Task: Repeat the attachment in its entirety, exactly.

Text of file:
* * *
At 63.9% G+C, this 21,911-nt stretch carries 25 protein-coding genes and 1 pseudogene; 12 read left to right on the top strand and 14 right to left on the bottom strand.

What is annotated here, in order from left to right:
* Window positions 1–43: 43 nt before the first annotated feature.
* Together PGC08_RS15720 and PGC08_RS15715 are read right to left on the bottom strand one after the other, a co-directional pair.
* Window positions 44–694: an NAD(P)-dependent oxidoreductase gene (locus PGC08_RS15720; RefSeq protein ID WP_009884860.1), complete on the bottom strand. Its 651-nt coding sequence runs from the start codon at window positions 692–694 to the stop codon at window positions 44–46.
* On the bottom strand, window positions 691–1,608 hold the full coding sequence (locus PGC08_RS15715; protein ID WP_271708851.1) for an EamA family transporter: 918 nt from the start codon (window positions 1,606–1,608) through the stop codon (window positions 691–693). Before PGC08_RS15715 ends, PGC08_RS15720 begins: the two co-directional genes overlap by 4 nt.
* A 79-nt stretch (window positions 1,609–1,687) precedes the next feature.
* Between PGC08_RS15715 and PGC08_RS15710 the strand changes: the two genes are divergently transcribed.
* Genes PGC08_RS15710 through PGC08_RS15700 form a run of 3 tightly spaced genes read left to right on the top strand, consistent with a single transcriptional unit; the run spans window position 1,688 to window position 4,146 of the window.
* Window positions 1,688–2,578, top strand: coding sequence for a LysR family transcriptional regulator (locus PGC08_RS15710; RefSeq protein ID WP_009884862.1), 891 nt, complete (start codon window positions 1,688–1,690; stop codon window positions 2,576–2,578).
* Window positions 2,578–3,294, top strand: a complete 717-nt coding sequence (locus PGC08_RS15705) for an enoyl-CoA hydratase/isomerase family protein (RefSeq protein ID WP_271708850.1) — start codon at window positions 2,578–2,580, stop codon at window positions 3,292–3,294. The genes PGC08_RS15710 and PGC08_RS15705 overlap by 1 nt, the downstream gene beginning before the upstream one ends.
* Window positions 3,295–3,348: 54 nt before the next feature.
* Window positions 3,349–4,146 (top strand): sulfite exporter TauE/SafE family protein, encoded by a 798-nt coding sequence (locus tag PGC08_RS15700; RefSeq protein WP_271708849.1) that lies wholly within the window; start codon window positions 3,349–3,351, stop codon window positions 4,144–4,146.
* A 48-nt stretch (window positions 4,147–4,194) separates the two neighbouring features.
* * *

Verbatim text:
At 63.9% G+C, this 21,911-nt stretch carries 25 protein-coding genes and 1 pseudogene; 12 read left to right on the top strand and 14 right to left on the bottom strand.

What is annotated here, in order from left to right:
* Window positions 1–43: 43 nt before the first annotated feature.
* Together PGC08_RS15720 and PGC08_RS15715 are read right to left on the bottom strand one after the other, a co-directional pair.
* Window positions 44–694: an NAD(P)-dependent oxidoreductase gene (locus PGC08_RS15720; RefSeq protein ID WP_009884860.1), complete on the bottom strand. Its 651-nt coding sequence runs from the start codon at window positions 692–694 to the stop codon at window positions 44–46.
* On the bottom strand, window positions 691–1,608 hold the full coding sequence (locus PGC08_RS15715; protein ID WP_271708851.1) for an EamA family transporter: 918 nt from the start codon (window positions 1,606–1,608) through the stop codon (window positions 691–693). Before PGC08_RS15715 ends, PGC08_RS15720 begins: the two co-directional genes overlap by 4 nt.
* A 79-nt stretch (window positions 1,609–1,687) precedes the next feature.
* Between PGC08_RS15715 and PGC08_RS15710 the strand changes: the two genes are divergently transcribed.
* Genes PGC08_RS15710 through PGC08_RS15700 form a run of 3 tightly spaced genes read left to right on the top strand, consistent with a single transcriptional unit; the run spans window position 1,688 to window position 4,146 of the window.
* Window positions 1,688–2,578, top strand: coding sequence for a LysR family transcriptional regulator (locus PGC08_RS15710; RefSeq protein ID WP_009884862.1), 891 nt, complete (start codon window positions 1,688–1,690; stop codon window positions 2,576–2,578).
* Window positions 2,578–3,294, top strand: a complete 717-nt coding sequence (locus PGC08_RS15705) for an enoyl-CoA hydratase/isomerase family protein (RefSeq protein ID WP_271708850.1) — start codon at window positions 2,578–2,580, stop codon at window positions 3,292–3,294. The genes PGC08_RS15710 and PGC08_RS15705 overlap by 1 nt, the downstream gene beginning before the upstream one ends.
* Window positions 3,295–3,348: 54 nt before the next feature.
* Window positions 3,349–4,146 (top strand): sulfite exporter TauE/SafE family protein, encoded by a 798-nt coding sequence (locus tag PGC08_RS15700; RefSeq protein WP_271708849.1) that lies wholly within the window; start codon window positions 3,349–3,351, stop codon window positions 4,144–4,146.
* A 48-nt stretch (window positions 4,147–4,194) separates the two neighbouring features.